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Illustration of Hernán Quintana Godoy meeting people and a classroom
Artwork by Sandbox Studio, Chicago with Corinne Mucha

High-energy visionary

Meet Hernán Quintana Godoy, a scientist who helped make Chile central to international astronomy.




Professor Hernán Quintana Godoy has a way of taking the long view, peering back into the past through distant stars while looking ahead to the future of astronomy in his home, Chile. 

For three decades, Quintana has helped shape the landscape of astronomy in Chile, host to some of the largest ground-based observatories in the world.

In January he became the first recipient of the Education Prize of the American Astronomical Society from a country other than the United States or Canada.     

“Training the next generation of astronomers should not be limited to just a few countries,” says Keely Finkelstein, former chair of the AAS Education Prize Committee. “[Quintana] has been a tireless advocate for establishing excellent education and research programs in Chile.” 

Quintana earned his doctorate from the University of Cambridge in the United Kingdom in 1973. The same year, a military junta headed by General Augusto Pinochet took power in a coup d’état. 

Quintana came home and secured a teaching position at the University of Chile. At the time, Chilean researchers mainly focused on the fundamentals of astronomy—measuring the radiation from stars and calculating the coordinates of celestial objects. By contrast, Quintana’s dissertation on high-energy phenomena seemed downright radical. 

A year and a half after taking his new job, Quintana was granted a leave of absence to complete a post-doc abroad. Writing from the United States, Quintana published an article encouraging Chile to take better advantage of its existing international observatories. He urged the government to provide more funding and to create an environment that would encourage foreign-educated astronomers to return home to Chile after their postgraduate studies. The article did not go over well with the administration at his university.

“I wrote it for a magazine that was clearly against Pinochet,” Quintana says. “The magazine cover was a black page with a big ‘NO’ in red” related to an upcoming referendum.

UCh dissolved Quintana’s teaching position. 

Quintana became a wandering postdoc and research associate in Europe, the US and Canada. It wasn’t until 1981 that Quintana returned to teach at the Physics Institute at Pontifical Catholic University of Chile. 

He continued to push the envelope at PUC. He created elective courses on general astronomy, extragalactic astrophysics and cluster dynamics. He revived and directed a small astronomy group. He encouraged students to expand their horizons by hiring both Chilean and foreign teachers and sending students to study abroad.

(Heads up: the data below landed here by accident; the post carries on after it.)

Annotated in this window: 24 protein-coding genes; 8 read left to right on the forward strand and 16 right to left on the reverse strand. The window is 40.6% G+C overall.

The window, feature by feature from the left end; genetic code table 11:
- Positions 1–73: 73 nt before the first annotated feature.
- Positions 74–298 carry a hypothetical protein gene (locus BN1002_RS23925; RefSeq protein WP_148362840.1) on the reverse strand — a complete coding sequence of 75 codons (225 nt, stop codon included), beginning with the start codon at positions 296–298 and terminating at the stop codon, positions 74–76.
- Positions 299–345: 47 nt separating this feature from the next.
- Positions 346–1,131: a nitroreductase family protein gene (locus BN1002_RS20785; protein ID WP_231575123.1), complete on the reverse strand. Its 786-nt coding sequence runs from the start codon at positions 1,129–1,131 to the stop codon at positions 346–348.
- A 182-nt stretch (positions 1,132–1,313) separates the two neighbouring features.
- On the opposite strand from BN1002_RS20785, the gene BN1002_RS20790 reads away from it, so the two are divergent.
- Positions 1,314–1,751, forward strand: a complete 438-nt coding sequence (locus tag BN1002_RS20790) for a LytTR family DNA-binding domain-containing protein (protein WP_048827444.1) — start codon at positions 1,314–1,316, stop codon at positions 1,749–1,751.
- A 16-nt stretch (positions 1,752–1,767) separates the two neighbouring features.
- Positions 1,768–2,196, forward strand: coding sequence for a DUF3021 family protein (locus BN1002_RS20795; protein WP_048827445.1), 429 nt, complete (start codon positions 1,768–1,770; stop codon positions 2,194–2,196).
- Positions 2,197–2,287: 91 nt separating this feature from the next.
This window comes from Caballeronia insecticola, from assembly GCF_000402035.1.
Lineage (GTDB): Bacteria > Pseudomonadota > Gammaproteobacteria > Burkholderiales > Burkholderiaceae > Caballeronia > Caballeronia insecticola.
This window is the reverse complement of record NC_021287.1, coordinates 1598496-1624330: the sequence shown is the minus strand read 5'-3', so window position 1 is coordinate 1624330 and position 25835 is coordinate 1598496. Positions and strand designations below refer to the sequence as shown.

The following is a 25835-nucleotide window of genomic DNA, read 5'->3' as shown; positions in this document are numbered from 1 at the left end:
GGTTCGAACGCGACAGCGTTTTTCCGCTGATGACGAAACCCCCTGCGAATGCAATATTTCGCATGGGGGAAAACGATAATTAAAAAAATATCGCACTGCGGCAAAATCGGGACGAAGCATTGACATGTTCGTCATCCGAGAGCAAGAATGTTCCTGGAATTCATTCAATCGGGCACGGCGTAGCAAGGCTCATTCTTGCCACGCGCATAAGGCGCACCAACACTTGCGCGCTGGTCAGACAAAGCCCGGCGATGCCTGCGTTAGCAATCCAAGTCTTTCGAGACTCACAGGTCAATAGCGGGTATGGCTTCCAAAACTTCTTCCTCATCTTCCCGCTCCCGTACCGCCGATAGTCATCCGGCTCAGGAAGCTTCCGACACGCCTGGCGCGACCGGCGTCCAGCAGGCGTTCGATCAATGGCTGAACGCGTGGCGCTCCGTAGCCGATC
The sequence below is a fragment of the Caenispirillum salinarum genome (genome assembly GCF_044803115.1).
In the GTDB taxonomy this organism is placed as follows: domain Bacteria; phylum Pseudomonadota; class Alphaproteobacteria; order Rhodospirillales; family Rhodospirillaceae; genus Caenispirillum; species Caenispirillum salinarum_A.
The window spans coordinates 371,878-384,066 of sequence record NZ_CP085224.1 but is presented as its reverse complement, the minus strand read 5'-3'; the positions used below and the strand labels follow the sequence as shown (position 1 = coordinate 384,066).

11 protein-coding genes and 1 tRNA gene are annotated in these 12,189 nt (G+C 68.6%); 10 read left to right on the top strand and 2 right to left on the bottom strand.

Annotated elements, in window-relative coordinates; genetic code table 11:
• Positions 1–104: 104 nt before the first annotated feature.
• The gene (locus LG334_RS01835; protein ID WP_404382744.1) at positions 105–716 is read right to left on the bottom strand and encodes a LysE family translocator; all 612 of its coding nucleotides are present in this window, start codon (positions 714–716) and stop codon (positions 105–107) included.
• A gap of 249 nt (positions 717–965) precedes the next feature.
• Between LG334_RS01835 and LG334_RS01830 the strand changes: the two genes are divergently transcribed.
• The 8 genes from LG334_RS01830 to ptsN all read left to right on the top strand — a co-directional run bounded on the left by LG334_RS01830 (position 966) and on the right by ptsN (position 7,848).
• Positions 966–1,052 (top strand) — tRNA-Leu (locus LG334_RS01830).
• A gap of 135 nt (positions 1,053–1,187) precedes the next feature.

“Because of him I took advantage of most of the big observatories in Chile and had an international perspective of research from the very beginning of my career,” says Amelia Ramirez, who studied with Quintana in 1983. A specialist in interacting elliptical galaxies, she is now head of Research and Development in University of La Serena.

In mid-1980s Quintana became the scriptwriter for a set of distance learning astronomy classes produced by the educational division of his university’s public TV channel, TELEDUC. He challenged his viewers to take on advanced topics—and they responded.


Hernán Quintana Godoy working
Artwork by Sandbox Studio, Chicago with Corinne Mucha

“I even introduced two episodes on relativity theory,” Quintana says. “This shocked them. The reception was so good that I wrote a whole book on the subject.” 

The station partnered with universities and institutions across Chile to provide viewers the opportunity to earn a diploma by taking a written test based on the televised material. More than 5000 people enrolled during the four-year broadcasting period. 

“What stands out [about Quintana] is his strategic vision and his creativity to materialize projects,” says Alejandro Clocchiatti, a professor at PUC who worked with Quintana for 20 years. “All he does is with dedication and enthusiasm, even if things don’t go according to plan. He’s got an unbeatable optimism.” 

Over the years, Quintana has had a hand in planning the locations of multiple new telescopes in Chile. In 1994 he guided an expedition to identify the location of the Atacama Large Millimeter Array, a collection of 66 high-precision antennae.

In 1998, PUC finally responded to decades of advocating by Quintana and his colleagues and opened a new major in astronomy. Gradually more universities followed suit. 

Quintana retired three years ago. He is optimistic about the future of Chilean astronomy. It has grown from a collection of 25 professors and their students in the late ’90s to a community of more than 800 hundred students, teachers and researchers.

He says he is looking out for new discoveries forthcoming instruments will bring. The European Extremely Large Telescope, under construction on Cerro Armazones in the Atacama Desert of northern Chile, is expected to produce images 16 times sharper than Hubble’s. The southern facilities of the Cherenkov Telescope Array, a planned collection of 99 telescopes in Chile, will complement a northern array to complete the world’s most sensitive high-energy gamma-ray observatory. Both arrangements will peer into super-massive black holes, the atmospheres of extra-solar planets, and the origin of relativistic cosmic particles. 

“Everything in our universe is constantly changing,” Quintana says. “We are all heirs of that structural evolution.”